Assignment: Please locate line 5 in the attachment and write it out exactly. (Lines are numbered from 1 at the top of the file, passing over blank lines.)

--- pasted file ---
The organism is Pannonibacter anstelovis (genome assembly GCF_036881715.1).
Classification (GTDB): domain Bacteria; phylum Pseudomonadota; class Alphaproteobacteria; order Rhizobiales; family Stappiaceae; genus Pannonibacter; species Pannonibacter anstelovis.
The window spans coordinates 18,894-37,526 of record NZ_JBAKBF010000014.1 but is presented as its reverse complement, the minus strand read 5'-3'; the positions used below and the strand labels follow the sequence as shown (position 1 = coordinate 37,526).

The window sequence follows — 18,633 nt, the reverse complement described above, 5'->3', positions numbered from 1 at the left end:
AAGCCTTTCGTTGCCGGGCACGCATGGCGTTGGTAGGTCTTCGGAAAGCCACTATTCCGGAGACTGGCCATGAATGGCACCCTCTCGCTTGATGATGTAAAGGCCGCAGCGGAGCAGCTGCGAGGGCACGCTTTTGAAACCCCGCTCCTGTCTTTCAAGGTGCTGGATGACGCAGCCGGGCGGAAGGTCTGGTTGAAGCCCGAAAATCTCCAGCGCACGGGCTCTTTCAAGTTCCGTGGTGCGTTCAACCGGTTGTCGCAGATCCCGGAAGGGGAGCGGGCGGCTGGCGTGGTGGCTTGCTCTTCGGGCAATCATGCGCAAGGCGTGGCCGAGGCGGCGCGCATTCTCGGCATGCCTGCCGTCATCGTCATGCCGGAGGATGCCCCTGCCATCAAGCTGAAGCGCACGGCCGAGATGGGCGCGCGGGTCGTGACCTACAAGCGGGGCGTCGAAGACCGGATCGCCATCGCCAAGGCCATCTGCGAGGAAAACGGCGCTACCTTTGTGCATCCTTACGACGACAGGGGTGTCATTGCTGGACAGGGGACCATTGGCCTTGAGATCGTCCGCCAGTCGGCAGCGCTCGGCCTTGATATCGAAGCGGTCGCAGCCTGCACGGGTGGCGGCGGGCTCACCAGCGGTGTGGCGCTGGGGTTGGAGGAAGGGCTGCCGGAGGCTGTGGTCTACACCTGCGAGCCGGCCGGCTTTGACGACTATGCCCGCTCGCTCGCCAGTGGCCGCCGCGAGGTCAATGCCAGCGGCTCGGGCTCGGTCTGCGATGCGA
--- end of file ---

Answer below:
AAGCCTTTCGTTGCCGGGCACGCATGGCGTTGGTAGGTCTTCGGAAAGCCACTATTCCGGAGACTGGCCATGAATGGCACCCTCTCGCTTGATGATGTAAAGGCCGCAGCGGAGCAGCTGCGAGGGCACGCTTTTGAAACCCCGCTCCTGTCTTTCAAGGTGCTGGATGACGCAGCCGGGCGGAAGGTCTGGTTGAAGCCCGAAAATCTCCAGCGCACGGGCTCTTTCAAGTTCCGTGGTGCGTTCAACCGGTTGTCGCAGATCCCGGAAGGGGAGCGGGCGGCTGGCGTGGTGGCTTGCTCTTCGGGCAATCATGCGCAAGGCGTGGCCGAGGCGGCGCGCATTCTCGGCATGCCTGCCGTCATCGTCATGCCGGAGGATGCCCCTGCCATCAAGCTGAAGCGCACGGCCGAGATGGGCGCGCGGGTCGTGACCTACAAGCGGGGCGTCGAAGACCGGATCGCCATCGCCAAGGCCATCTGCGAGGAAAACGGCGCTACCTTTGTGCATCCTTACGACGACAGGGGTGTCATTGCTGGACAGGGGACCATTGGCCTTGAGATCGTCCGCCAGTCGGCAGCGCTCGGCCTTGATATCGAAGCGGTCGCAGCCTGCACGGGTGGCGGCGGGCTCACCAGCGGTGTGGCGCTGGGGTTGGAGGAAGGGCTGCCGGAGGCTGTGGTCTACACCTGCGAGCCGGCCGGCTTTGACGACTATGCCCGCTCGCTCGCCAGTGGCCGCCGCGAGGTCAATGCCAGCGGCTCGGGCTCGGTCTGCGATGCGA